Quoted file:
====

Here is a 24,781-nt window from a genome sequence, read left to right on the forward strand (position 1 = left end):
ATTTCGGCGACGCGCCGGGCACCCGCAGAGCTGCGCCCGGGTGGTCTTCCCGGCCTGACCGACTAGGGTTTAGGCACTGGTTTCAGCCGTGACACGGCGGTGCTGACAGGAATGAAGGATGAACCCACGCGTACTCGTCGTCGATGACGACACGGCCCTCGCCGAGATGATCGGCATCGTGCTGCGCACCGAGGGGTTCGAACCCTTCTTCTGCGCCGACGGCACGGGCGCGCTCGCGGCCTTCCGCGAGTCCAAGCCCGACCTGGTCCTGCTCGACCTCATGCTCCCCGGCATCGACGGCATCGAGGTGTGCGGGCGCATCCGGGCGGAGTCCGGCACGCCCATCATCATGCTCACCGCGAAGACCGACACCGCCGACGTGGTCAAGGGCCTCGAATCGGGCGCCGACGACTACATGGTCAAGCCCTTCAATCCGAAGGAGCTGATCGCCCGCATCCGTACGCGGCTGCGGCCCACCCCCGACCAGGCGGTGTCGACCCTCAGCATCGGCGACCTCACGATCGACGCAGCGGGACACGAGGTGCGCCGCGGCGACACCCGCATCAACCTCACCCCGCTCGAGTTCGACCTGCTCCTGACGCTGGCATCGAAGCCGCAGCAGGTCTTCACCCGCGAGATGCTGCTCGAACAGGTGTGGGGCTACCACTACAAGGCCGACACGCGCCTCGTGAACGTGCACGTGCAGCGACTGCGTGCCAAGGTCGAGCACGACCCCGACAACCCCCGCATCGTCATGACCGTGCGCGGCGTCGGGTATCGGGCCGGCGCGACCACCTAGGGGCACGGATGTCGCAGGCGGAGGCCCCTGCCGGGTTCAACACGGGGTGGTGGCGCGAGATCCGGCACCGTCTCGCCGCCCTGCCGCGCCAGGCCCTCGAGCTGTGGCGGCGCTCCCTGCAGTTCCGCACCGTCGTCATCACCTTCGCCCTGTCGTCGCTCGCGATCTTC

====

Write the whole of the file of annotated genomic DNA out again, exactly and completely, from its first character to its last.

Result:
Here is a 24,781-nt window from a genome sequence, read left to right on the forward strand (position 1 = left end):
ATTTCGGCGACGCGCCGGGCACCCGCAGAGCTGCGCCCGGGTGGTCTTCCCGGCCTGACCGACTAGGGTTTAGGCACTGGTTTCAGCCGTGACACGGCGGTGCTGACAGGAATGAAGGATGAACCCACGCGTACTCGTCGTCGATGACGACACGGCCCTCGCCGAGATGATCGGCATCGTGCTGCGCACCGAGGGGTTCGAACCCTTCTTCTGCGCCGACGGCACGGGCGCGCTCGCGGCCTTCCGCGAGTCCAAGCCCGACCTGGTCCTGCTCGACCTCATGCTCCCCGGCATCGACGGCATCGAGGTGTGCGGGCGCATCCGGGCGGAGTCCGGCACGCCCATCATCATGCTCACCGCGAAGACCGACACCGCCGACGTGGTCAAGGGCCTCGAATCGGGCGCCGACGACTACATGGTCAAGCCCTTCAATCCGAAGGAGCTGATCGCCCGCATCCGTACGCGGCTGCGGCCCACCCCCGACCAGGCGGTGTCGACCCTCAGCATCGGCGACCTCACGATCGACGCAGCGGGACACGAGGTGCGCCGCGGCGACACCCGCATCAACCTCACCCCGCTCGAGTTCGACCTGCTCCTGACGCTGGCATCGAAGCCGCAGCAGGTCTTCACCCGCGAGATGCTGCTCGAACAGGTGTGGGGCTACCACTACAAGGCCGACACGCGCCTCGTGAACGTGCACGTGCAGCGACTGCGTGCCAAGGTCGAGCACGACCCCGACAACCCCCGCATCGTCATGACCGTGCGCGGCGTCGGGTATCGGGCCGGCGCGACCACCTAGGGGCACGGATGTCGCAGGCGGAGGCCCCTGCCGGGTTCAACACGGGGTGGTGGCGCGAGATCCGGCACCGTCTCGCCGCCCTGCCGCGCCAGGCCCTCGAGCTGTGGCGGCGCTCCCTGCAGTTCCGCACCGTCGTCATCACCTTCGCCCTGTCGTCGCTCGCGATCTTC